@digitalimpression Care to read the rest of the article? So, something is only ever bad if you come out and attack someone explicitly?

fundevogel's avatar

@digitalimpression And voting tests didn’t explicitly ban black voters. So what’s the problem?

Blackberry's avatar

There are posts from people expressing their disappointment with the ACS on their own Facebook page. Ouch…..

ANef_is_Enuf's avatar

@Blackberry I bet they come out with an official statement soon, since this story seems to be spreading.

Blackberry's avatar

@ANef_is_Enuf I should have clarified in the details, but there’s still no valid reason why they couldn’t let them participate on a national level with the others. Like it said in @BhacSsylan‘s link, besides getting the money, it would have been a great opportunity to bridge a gap.

BhacSsylan's avatar

@ANef_is_Enuf Well, they technically have come out with an official statement. Though I likewise hope they’ll come out with a non-weasely one soon.

digitalimpression's avatar

@BhacSsylan I read as much of the article as I could stomach. It was written poorly and sounded like rubbish. I’m just not sure why everyone is so damned sensitive these days. xD
So they didn’t take your money… and this little piggy went…....

@fundevogel Voting Tests?

@ANef_is_Enuf I’d definitely be more interested in something a bit more official..

Obviously something shady happened.. I’m just not ready to light a bunch of torches and go chasing ACS without some more substantial data.

fundevogel's avatar

@digitalimpression Yes, voting tests. Once black Americans were granted suffrage many southern states created voting tests. You had to pass a test to vote and since the vast majority of black Americans had been slaves and not had the privilege of being educated the tests were very effective at preventing black people from being able to vote. Of course it didn’t explicitly make it illegal for black people to vote, but it effectively did. Especially when they went out of their way to give black people much harder questions than white people, like asking them to recite sections of the Constitution and such.

BhacSsylan's avatar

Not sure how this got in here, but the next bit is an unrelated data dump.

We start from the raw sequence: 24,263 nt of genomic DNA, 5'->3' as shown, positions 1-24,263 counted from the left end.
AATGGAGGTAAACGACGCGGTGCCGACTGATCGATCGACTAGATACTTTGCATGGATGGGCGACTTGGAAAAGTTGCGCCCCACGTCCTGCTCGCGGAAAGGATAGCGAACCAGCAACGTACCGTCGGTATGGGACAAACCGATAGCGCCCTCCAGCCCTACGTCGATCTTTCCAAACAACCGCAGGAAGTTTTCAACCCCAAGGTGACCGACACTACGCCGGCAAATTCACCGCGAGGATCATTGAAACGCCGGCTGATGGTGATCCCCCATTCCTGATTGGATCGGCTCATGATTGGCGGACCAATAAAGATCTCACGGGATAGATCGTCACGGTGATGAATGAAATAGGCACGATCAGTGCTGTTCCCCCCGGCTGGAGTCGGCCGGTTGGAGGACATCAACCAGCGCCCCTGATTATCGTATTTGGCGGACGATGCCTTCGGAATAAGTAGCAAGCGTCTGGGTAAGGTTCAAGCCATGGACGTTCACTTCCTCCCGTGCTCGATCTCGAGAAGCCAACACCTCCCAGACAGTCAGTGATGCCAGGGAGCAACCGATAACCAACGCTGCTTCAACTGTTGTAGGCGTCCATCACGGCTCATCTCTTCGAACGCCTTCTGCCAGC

@digitalimpression Here is the official response, it says nothing:

And contains this gem: “The Foundation sought to participate in Relay For Life’s National Team Program, which is a program for corporate donors and supporters. The Foundation Beyond Belief is not a corporate entity, so our representative offered alternatives to the National Team Program that are consistent with the way in which Relay For Life works with other foundations, student groups, social and philosophical organizations, and other types of groups across the country that do not meet the criteria of the National Team Program.” Which is incorrect, given that they are a corporate entity, and that they were not given the chance to participate as a student group.

And this:“It is true that there are some recognition benefits available only to groups that are part of the National Team Program, and it is regrettable that some people may feel offended that the Foundation Beyond Belief would not be eligible to take advantage of those benefits. In managing Relay For Life, with thousands of community events and millions of passionate participants nationwide, we strive to deal fairly and consistently with everyone.”

Aka “we’re sorry you’re offended, we will continue to do nothing.”

And I’m sorry we’re so offended! Why can’t those underrepresented groups just all shut up and stop caring so much!

digitalimpression's avatar

@fundevogel Nice bit of history. The difference between that and this is pretty obvious though.

The vagueness and zomg-I’m-treading-on-a-lake-of-thin-ice-edness of ACS’ response seems in keeping with the finest traditions of any organization interested in protecting its image. This behavior exists because people are so sensitive imho. Look, I’m obviously biased because super sensitivity makes me want to slap someone. xD